Home News Filming The Pilot Of Gilligan’s Island Came With Piles Of Frogs

Filming The Pilot Of Gilligan’s Island Came With Piles Of Frogs

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He noted that executive and cast cottages were downhill from the main building where the rest of the crew stayed, and the area was so steep that Jeeps were needed to get from one spot to another. But “there was another problem,” Schwartz wrote. “Frogs. Every night frogs would gather by the hundreds, maybe the thousands, outside the door to our cottage.”

The deluge of amphibians made nailing down last-minute rewrites of the episode tough, especially since, in 1963, there were only a few ways to send a draft to the team without showing up in person. When Schwartz tried to call his secretary Lottie, whose lodgings were on the opposite side of the grounds as his own, she didn’t answer her phone (she was confused by the newfangled Swedish phone system, apparently). Thus, Schwartz had to hike up the hill several times in one day to deliver new additions to the script, and in the book, he describes the pile of frogs in an increasingly hilarious way each time.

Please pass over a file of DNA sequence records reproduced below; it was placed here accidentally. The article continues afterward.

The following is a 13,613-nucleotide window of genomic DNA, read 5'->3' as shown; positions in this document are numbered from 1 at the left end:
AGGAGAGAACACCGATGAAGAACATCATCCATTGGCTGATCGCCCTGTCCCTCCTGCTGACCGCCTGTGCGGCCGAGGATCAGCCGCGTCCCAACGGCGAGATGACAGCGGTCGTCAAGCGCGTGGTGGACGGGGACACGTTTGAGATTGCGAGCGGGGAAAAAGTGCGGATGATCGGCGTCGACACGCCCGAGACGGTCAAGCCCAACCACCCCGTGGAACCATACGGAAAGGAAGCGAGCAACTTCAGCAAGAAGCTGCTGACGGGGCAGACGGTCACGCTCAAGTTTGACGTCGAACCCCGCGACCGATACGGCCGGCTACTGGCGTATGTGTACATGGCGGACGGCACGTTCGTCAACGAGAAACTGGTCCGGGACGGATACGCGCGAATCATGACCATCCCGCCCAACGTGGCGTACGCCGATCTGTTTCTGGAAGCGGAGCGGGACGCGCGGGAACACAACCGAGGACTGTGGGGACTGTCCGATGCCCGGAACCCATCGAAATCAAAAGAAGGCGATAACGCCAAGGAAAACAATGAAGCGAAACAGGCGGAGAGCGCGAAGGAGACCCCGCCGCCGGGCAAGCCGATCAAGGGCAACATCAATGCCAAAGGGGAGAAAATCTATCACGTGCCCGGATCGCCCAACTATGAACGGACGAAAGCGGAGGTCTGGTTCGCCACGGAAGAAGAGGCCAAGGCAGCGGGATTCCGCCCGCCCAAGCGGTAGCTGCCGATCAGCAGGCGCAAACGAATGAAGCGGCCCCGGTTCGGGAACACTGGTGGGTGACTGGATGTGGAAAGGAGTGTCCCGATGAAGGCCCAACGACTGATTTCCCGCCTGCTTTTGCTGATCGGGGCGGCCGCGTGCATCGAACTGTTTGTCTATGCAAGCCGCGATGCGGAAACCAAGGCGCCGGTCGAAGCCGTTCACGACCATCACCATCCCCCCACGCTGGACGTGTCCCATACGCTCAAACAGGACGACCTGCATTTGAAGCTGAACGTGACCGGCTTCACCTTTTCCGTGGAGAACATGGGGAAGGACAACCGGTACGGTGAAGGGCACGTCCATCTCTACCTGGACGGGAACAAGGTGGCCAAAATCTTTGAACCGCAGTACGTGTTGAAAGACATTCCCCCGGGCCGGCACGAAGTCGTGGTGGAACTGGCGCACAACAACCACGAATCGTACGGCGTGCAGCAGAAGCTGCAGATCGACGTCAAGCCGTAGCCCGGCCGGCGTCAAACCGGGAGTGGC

“I pushed open the door to our cottage, scattering frogs in all directions,” Schwartz says in one paragraph, and in a later one, “frogs flew everywhere as I opened the door.” In his interview with the Academy, the writer-producer noted that just opening the door to get in or out was almost impossible, as the frogs seemed perfectly happy to make the spot in front of it their home. “You couldn’t even open the door. You had to push all these frogs away!” he recalled, noting that his in both versions of the story that his wife was repulsed by the whole situation.



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